You begin saving the world by saving one person at a time; all else is grandiose romanticism or politics. — Charles Bukowski
Imagine approaching Earth from space. Far enough away, we cannot see the Earth. There is no trace of man. Mankind does not matter. There is only me, lonely me. Only “I” matters.
Eventually, the Earth appears, a small, glittering jewel.
Closer, at orbital heights above our home, we can see traces of man. We can spot the Great Wall of China. We can detect plumes of pollution streaming into the air and the water.
Closer still, cruising above the land, we can observe groups of people, people separated by color, nationality, religion, disability, sexual orientation, job, wealth, sports team, and so many other things.
Some enjoy the heights. They revel in distantly observing and manipulating ant-like souls. Most join one of the groups. We want to be with people like us. The more the people around us are like us the more we feel they affirm us.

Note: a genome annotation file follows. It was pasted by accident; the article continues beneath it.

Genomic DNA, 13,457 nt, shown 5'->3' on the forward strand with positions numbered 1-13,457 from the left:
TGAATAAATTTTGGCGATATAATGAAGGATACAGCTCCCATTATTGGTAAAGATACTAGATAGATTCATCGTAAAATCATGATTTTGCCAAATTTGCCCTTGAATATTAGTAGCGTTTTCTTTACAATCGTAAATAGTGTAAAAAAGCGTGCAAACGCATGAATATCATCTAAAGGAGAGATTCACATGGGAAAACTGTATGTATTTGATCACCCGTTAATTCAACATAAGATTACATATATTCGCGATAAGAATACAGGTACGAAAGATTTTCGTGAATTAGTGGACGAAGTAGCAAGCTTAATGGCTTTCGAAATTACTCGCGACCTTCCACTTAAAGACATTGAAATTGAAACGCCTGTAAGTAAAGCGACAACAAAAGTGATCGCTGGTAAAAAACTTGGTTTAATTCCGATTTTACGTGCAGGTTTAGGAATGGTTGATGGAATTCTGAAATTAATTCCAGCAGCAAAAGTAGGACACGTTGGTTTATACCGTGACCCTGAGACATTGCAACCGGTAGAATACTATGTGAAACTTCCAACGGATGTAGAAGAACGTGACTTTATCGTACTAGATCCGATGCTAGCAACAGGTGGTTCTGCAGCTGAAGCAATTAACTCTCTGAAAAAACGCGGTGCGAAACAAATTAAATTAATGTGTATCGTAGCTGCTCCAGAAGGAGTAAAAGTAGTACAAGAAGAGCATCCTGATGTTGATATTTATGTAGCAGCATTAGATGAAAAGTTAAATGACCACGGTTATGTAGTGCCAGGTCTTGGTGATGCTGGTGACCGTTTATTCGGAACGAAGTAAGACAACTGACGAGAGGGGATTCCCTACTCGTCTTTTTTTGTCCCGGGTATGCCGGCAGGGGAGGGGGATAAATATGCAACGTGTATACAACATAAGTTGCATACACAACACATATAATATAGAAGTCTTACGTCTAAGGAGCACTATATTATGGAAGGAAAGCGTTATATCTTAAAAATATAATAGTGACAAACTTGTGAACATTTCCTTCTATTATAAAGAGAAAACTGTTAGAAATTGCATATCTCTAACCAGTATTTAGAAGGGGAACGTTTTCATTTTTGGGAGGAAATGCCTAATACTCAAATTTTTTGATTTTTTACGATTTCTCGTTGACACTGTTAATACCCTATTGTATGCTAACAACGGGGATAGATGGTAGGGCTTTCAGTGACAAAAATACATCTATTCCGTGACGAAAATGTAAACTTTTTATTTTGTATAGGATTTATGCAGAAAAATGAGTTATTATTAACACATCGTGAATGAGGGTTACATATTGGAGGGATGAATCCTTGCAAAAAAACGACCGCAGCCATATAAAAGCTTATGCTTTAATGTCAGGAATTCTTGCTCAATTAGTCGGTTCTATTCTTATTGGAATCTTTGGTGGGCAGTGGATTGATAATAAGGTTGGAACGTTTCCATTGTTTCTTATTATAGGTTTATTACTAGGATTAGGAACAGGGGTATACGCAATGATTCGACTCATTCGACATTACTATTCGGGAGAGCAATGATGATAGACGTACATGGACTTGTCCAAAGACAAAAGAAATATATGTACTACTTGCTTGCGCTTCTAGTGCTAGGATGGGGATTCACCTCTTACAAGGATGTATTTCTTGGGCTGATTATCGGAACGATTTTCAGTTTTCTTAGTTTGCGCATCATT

What we see depends upon where we choose to stand. If we stand close enough, we can see an individual. We can converse with someone. We can know their joys and sorrows. We can examine their virtues and their blemishes. Only up close can we know our neighbor.
I have a dream that my four little children will one day live in a nation where they will not be judged by the color of their skin, but by the content of their character. — Martin Luther King, Jr. (quote from here)
Only up close can we see, hear, and touch our neighbor. Only up close can we appreciate a unique person, a person like our self. Far away we see differences that don’t much matter. Far enough away we see no one. Then we cannot know our brothers and sisters, people like us, people made in the image of our Creator.